Driving through town, it was honestly sometimes difficult to tell whether what we were seeing was storm damage and recovery or just a tired, run-dow city. You couldn’t miss, however, the bright blue tarps on many houses, the line outside an aid agency for rice, tents in place of school rooms, and of course the huge ships that the storm surge had brought ashore. There were families around and even under the ships living on top of the rubble. It was hard to tell if they were simply rebuilding where they lived previously, or if they chose to move there after the storm.

In all honestly, it felt a little vouyeristic and maybe even a little disrespectful to be walking through this destruction, taking pictures. We wanted to understand what had happened to this community, what they were still dealing with, what we had come to help with, yet it somehow felt like we were only there to take our “token” disaster pictures and then move on.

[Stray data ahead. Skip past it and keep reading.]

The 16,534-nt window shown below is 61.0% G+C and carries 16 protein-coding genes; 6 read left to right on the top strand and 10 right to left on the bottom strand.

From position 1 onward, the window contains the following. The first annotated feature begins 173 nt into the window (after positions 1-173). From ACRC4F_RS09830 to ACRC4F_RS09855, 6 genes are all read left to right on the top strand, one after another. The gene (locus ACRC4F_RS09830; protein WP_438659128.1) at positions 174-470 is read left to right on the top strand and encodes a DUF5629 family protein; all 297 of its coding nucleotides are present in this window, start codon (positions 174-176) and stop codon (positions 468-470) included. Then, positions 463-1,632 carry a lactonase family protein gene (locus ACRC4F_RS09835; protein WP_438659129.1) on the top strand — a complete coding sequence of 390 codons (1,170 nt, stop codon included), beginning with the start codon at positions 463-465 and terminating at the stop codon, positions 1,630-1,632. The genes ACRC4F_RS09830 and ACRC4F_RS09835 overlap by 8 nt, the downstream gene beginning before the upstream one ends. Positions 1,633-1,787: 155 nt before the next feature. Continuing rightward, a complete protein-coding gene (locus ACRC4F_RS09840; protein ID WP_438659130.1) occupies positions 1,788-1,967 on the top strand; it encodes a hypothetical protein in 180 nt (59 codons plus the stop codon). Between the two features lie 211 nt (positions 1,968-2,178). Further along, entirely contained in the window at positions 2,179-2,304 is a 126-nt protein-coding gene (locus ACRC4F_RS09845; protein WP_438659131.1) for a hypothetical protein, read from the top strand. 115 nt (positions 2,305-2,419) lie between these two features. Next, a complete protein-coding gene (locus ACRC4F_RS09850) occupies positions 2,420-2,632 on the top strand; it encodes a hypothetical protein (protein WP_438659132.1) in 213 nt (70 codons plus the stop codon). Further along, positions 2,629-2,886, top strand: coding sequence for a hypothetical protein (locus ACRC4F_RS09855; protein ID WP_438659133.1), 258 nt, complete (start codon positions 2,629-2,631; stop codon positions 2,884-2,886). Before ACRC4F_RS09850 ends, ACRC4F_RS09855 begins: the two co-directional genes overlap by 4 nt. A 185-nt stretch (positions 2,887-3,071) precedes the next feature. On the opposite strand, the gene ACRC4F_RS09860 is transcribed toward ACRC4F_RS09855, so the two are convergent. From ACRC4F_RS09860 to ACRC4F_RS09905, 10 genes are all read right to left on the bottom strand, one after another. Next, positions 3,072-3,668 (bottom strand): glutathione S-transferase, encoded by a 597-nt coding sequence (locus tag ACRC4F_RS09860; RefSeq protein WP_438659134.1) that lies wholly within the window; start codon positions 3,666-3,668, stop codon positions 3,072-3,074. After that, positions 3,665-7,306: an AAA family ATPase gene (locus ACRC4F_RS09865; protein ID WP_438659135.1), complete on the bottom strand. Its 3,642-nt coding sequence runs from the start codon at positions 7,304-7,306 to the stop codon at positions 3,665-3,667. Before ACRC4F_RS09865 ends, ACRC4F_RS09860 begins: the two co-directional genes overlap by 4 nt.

A family piled out of a car and stood in front of one of the ships, snapping pictures. They asked us to take a picture with them, “to remember,” they said. They said they were from Tacloban but had not been to see the ships yet because they were rebuilding their own homes. We told them we were working in Kananga and they thanked us.

There is still much work to be done. It is estimated that 4 million people have been displaced. Many livelihoods are gone as fishermen have lost their boats and nets, and farmers have had their crops damaged or destroyed. 

Amid all this destruction and loss, though, life continued on. Some children flew kites among the rubble while others collected rebar to sell. Men carried groceries back home. Laundry was hung out to dry. Pigs were fed slop, unaware they would soon become dinner. A little girl smiled and giggled as she showed us the puppies their dog recently had. Life goes on.

Tindog Tacloban! 
(Rise Tacloban)